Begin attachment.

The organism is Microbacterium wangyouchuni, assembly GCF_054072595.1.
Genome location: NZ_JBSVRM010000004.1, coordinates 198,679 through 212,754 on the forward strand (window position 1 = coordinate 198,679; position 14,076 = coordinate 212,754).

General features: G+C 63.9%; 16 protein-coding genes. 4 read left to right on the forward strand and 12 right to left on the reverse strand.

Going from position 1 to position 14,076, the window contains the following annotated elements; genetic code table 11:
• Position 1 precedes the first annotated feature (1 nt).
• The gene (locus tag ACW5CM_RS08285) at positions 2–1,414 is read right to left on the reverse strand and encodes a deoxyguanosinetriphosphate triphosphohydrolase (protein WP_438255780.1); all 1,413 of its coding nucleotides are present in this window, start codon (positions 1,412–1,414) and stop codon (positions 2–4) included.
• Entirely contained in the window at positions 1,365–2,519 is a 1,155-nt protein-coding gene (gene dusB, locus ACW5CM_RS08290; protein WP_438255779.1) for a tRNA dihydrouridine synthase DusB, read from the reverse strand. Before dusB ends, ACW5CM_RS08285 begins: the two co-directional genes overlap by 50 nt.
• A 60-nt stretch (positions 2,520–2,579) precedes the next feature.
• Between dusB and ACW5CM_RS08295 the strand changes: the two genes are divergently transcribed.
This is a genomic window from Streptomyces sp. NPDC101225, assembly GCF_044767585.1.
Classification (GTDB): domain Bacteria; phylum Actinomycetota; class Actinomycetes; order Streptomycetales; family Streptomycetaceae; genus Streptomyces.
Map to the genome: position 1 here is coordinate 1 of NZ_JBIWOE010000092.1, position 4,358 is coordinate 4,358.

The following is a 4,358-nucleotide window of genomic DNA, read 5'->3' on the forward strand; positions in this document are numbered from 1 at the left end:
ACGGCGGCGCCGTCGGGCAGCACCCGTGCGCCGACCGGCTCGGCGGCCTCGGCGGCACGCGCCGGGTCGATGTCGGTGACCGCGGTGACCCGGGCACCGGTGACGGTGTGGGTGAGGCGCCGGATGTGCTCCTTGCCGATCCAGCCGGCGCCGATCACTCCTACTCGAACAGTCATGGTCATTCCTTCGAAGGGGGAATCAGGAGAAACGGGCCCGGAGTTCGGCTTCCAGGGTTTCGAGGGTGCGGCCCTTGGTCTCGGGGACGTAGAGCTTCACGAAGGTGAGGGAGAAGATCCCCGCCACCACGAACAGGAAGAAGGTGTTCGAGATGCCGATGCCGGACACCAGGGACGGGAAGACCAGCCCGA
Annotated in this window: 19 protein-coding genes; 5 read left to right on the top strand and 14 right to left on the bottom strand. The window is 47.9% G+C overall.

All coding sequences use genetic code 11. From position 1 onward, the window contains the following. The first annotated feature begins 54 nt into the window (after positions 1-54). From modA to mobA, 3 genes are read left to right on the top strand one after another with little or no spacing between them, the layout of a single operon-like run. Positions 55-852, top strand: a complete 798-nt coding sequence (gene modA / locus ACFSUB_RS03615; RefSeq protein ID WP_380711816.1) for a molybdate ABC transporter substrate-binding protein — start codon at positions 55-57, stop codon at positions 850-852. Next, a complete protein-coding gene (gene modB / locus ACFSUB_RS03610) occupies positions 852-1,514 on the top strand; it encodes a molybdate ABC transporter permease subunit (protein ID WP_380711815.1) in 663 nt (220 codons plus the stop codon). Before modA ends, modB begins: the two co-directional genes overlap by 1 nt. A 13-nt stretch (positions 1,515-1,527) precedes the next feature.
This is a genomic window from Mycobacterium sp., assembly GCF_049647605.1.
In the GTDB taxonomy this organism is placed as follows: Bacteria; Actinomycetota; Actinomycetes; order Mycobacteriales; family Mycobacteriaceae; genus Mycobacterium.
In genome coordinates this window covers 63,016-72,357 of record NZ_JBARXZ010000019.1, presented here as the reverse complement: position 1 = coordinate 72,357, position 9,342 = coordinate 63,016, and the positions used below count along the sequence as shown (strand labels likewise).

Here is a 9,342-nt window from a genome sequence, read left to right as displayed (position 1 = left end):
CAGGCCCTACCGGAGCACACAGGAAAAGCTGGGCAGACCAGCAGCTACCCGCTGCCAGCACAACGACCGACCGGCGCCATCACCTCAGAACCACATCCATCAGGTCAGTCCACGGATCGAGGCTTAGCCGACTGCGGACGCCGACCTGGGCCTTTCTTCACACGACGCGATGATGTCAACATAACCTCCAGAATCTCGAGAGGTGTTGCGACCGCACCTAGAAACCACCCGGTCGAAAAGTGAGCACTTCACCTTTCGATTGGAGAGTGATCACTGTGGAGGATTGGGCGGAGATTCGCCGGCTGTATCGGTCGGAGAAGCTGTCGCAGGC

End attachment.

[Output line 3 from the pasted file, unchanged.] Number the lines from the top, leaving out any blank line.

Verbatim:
General features: G+C 63.9%; 16 protein-coding genes. 4 read left to right on the forward strand and 12 right to left on the reverse strand.